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United States v. Doggart

United States Court of Appeals, Sixth Circuit

October 18, 2018

United States of America, Plaintiff-Appellee,
v.
Robert R. Doggart, Defendant-Appellant.

          Argued: October 4, 2018

          Appeal from the United States District Court for the Eastern District of Tennessee of Chattanooga. No. 1:15-cr-00039-1-Curtis L. Collier, Chief District Judge.

         ARGUED:

          Jennifer Niles Coffin, FEDERAL DEFENDER SERVICES OF EASTERN TENNESSEE, INC., Knoxville, Tennessee, for Appellant.

          Perry H. Piper, UNITED STATES ATTORNEY'S OFFICE, Chattanooga, Tennessee, for Appellee.

         ON BRIEF:

          Jennifer Niles Coffin, FEDERAL DEFENDER SERVICES OF EASTERN TENNESSEE, INC., Knoxville, Tennessee, for Appellant.

          Perry H. Piper, UNITED STATES ATTORNEY'S OFFICE, Chattanooga, Tennessee, Thomas E. Chandler, Anna M. Baldwin, UNITED STATES DEPARTMENT OF JUSTICE, Washington, D.C., for Appellee.

          Before: SUTTON, McKEAGUE, and THAPAR, Circuit Judges.

          OPINION

          SUTTON, CIRCUIT JUDGE.

         Rare is the defendant who insists that we find him guilty. Rarer still is the defendant who gets his way.

         Robert Doggart is on his way to accomplishing both. After federal agents arrested Doggart for plotting to attack an Islamic community at the foothills of the Catskill Mountains, he attempted to plead guilty to making a threat in interstate commerce, a crime carrying a sentence of no more than five years. But the district court found that he had not made a cognizable threat and rejected his plea under Criminal Rule 11. After that and after the government added some charges, a jury convicted Doggart of solicitation to damage religious property and solicitation to commit arson, leaving him with a sentence of almost 20 years. Because the district court wrongly rejected the plea agreement, we reverse its decision to reject the agreement, leave in place for now the later convictions, and remand for it to reconsider the agreement under the correct law.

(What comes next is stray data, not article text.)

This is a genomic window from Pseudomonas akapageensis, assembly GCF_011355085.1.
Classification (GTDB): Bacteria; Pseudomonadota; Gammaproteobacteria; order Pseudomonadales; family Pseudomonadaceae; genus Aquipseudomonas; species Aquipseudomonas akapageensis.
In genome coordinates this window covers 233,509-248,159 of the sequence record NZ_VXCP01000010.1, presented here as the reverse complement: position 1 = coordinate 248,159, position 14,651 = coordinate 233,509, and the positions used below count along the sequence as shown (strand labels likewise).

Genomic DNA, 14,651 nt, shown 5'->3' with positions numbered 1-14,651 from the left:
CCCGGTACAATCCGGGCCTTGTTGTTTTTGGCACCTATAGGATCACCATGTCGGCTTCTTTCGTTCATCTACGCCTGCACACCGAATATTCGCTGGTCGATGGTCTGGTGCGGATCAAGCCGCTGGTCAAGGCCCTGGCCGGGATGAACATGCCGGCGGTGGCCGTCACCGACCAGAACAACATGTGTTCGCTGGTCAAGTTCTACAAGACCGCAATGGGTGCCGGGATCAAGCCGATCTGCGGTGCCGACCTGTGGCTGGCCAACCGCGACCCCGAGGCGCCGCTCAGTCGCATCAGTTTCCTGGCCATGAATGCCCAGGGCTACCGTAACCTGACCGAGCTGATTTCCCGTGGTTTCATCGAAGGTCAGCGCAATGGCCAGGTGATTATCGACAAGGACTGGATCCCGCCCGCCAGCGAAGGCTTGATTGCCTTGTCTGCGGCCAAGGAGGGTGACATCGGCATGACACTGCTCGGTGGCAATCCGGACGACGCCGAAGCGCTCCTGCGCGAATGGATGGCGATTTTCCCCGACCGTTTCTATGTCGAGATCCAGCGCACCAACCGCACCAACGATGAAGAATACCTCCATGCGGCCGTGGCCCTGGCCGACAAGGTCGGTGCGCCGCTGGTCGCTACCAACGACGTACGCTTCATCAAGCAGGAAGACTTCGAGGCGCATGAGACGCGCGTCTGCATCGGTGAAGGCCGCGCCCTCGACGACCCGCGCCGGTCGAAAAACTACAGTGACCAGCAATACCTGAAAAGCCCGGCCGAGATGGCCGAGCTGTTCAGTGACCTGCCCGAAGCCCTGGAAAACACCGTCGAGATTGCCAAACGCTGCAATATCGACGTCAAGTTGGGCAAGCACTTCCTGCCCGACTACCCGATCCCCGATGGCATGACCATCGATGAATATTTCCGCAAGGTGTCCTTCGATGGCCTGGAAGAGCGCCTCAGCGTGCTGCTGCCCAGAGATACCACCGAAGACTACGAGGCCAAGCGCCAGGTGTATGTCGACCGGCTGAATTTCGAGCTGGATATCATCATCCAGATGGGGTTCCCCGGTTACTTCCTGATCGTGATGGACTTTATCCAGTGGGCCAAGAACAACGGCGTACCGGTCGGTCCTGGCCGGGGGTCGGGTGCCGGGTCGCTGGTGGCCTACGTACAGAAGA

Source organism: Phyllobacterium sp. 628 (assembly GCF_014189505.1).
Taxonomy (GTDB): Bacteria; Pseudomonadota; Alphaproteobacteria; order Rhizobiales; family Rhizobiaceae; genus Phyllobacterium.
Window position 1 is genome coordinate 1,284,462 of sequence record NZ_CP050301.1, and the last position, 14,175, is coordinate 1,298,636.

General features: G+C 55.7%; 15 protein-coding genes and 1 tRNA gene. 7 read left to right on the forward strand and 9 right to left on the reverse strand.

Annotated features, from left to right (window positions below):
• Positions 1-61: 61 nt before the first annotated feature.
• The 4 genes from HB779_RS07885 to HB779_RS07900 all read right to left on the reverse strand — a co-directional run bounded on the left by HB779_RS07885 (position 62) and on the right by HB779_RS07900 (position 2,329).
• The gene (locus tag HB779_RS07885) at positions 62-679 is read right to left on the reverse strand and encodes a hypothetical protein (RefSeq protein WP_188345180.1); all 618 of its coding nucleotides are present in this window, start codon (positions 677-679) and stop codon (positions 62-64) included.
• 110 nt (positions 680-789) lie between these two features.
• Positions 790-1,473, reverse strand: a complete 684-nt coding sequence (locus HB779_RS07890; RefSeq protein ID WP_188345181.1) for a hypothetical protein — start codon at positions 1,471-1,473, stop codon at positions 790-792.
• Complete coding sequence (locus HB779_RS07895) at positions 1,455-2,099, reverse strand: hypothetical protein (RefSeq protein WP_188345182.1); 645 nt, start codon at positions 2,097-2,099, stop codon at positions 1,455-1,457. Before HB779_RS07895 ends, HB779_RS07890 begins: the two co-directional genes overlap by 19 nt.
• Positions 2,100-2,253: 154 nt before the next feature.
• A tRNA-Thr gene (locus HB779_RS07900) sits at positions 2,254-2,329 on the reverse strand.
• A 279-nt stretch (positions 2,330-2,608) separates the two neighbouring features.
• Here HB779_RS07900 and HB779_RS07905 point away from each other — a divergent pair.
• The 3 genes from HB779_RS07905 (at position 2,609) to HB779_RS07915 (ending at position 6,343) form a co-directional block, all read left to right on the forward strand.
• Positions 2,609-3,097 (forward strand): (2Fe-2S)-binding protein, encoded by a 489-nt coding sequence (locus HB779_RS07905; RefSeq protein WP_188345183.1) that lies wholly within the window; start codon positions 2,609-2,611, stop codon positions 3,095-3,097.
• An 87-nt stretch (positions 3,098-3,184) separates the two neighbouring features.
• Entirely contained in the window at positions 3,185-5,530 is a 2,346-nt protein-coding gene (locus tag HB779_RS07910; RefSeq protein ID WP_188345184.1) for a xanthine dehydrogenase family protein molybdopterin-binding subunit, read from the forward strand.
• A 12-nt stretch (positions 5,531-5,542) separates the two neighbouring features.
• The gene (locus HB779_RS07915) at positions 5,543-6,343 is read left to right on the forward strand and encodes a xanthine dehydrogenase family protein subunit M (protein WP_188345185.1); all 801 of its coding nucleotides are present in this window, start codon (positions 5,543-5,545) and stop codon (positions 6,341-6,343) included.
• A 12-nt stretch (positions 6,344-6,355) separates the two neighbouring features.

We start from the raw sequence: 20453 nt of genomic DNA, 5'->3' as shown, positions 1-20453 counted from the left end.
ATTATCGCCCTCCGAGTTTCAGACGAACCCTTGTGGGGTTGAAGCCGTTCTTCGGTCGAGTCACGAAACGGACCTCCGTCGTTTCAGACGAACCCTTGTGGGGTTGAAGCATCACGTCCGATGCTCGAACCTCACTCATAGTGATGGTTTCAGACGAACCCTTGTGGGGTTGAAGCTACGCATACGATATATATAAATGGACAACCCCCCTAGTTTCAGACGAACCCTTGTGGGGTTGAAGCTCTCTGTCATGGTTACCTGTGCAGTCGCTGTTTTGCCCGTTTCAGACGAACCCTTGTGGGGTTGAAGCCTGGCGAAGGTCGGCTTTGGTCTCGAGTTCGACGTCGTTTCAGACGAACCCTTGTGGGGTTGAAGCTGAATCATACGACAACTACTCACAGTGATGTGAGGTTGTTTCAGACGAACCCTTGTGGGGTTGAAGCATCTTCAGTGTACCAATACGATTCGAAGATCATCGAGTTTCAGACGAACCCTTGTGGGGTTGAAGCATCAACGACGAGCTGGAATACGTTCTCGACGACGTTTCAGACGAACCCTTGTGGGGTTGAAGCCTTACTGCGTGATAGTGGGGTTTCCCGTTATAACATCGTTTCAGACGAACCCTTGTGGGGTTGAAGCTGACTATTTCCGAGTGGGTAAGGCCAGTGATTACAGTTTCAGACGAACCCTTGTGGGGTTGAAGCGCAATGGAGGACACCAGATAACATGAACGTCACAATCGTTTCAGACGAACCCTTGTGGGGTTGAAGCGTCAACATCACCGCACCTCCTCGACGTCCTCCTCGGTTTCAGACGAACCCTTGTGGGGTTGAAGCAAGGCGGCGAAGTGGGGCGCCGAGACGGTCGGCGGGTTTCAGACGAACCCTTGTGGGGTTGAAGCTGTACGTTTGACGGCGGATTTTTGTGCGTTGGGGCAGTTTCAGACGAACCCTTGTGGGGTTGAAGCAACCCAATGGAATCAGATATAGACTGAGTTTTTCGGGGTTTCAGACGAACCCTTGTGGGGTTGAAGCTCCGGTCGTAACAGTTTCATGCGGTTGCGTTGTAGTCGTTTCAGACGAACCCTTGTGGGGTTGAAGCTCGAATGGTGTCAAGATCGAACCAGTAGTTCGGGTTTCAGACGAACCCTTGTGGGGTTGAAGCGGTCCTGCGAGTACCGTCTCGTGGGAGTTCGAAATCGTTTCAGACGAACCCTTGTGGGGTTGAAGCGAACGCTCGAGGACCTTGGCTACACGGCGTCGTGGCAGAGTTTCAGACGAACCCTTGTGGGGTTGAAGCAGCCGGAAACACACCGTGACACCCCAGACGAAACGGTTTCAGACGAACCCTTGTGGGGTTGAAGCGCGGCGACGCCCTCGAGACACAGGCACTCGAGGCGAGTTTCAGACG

I.

         Islamberg is a community of around 40 Muslim families near Hancock, New York. It is a self-organized and self-named community, though not a recognized municipality, that sits on 68 acres privately owned by two residents. Along with its private homes, Islamberg has a few shared buildings, including a mosque. In recent years, inaccurate reporting about ...


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